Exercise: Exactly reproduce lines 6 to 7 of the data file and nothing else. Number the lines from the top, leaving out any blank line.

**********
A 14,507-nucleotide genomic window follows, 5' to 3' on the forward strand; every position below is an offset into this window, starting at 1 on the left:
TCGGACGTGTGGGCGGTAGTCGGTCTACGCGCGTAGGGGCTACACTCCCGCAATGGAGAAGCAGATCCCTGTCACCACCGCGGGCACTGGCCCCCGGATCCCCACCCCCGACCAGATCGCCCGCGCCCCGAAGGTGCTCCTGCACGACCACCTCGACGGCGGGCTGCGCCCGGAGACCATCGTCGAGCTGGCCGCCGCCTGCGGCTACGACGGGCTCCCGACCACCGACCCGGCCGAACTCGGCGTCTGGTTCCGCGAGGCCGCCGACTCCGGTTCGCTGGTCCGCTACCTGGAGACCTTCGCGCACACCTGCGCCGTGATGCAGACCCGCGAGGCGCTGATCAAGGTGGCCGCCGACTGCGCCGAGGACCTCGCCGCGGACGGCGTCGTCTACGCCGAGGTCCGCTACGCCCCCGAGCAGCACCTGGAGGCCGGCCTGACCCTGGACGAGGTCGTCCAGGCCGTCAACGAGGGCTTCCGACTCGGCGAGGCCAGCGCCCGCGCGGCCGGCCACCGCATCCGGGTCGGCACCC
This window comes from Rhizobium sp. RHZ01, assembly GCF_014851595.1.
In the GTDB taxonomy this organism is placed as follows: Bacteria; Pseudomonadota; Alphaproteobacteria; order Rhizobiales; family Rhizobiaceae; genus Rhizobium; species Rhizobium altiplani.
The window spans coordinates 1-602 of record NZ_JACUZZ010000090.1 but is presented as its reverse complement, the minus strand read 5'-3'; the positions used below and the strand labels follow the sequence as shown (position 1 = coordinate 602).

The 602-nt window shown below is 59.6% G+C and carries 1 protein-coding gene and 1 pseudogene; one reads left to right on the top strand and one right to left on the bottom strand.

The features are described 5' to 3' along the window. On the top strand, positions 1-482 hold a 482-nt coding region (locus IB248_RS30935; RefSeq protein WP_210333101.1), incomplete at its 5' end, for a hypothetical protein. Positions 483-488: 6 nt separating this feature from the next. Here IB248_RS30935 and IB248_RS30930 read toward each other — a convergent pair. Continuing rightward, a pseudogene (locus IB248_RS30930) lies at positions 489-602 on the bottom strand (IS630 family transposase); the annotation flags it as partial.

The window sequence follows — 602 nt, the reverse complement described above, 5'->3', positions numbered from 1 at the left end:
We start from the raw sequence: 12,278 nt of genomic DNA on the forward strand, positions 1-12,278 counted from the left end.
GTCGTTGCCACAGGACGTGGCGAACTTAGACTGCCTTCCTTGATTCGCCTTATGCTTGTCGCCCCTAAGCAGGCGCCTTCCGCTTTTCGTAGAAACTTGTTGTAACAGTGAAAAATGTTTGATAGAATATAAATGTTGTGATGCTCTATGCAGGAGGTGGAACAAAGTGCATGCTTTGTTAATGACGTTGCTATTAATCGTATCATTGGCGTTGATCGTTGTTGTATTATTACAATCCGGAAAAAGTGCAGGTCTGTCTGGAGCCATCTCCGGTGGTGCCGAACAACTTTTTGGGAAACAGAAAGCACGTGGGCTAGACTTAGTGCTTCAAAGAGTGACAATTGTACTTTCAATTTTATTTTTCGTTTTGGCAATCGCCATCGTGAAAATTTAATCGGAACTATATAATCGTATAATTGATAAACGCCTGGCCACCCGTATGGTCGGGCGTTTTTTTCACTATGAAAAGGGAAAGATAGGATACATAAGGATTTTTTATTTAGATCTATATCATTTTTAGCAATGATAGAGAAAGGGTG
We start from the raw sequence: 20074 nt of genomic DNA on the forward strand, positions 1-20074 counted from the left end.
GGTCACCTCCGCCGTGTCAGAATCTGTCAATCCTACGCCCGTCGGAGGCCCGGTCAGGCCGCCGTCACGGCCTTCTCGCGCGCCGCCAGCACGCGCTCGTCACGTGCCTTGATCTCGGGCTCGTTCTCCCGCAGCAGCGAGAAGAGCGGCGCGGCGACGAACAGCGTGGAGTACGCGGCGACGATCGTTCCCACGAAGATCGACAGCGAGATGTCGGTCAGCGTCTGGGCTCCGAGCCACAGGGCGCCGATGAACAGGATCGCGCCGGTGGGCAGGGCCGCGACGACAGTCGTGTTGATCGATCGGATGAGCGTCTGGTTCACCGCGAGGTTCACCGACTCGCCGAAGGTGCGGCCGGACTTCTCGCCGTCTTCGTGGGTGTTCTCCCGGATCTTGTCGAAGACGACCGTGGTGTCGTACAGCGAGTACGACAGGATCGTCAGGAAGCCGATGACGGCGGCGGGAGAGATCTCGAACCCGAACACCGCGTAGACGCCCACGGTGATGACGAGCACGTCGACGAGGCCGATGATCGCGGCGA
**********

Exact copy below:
The 602-nt window shown below is 59.6% G+C and carries 1 protein-coding gene and 1 pseudogene; one reads left to right on the top strand and one right to left on the bottom strand.

The features are described 5' to 3' along the window. On the top strand, positions 1-482 hold a 482-nt coding region (locus IB248_RS30935; RefSeq protein WP_210333101.1), incomplete at its 5' end, for a hypothetical protein. Positions 483-488: 6 nt separating this feature from the next. Here IB248_RS30935 and IB248_RS30930 read toward each other — a convergent pair. Continuing rightward, a pseudogene (locus IB248_RS30930) lies at positions 489-602 on the bottom strand (IS630 family transposase); the annotation flags it as partial.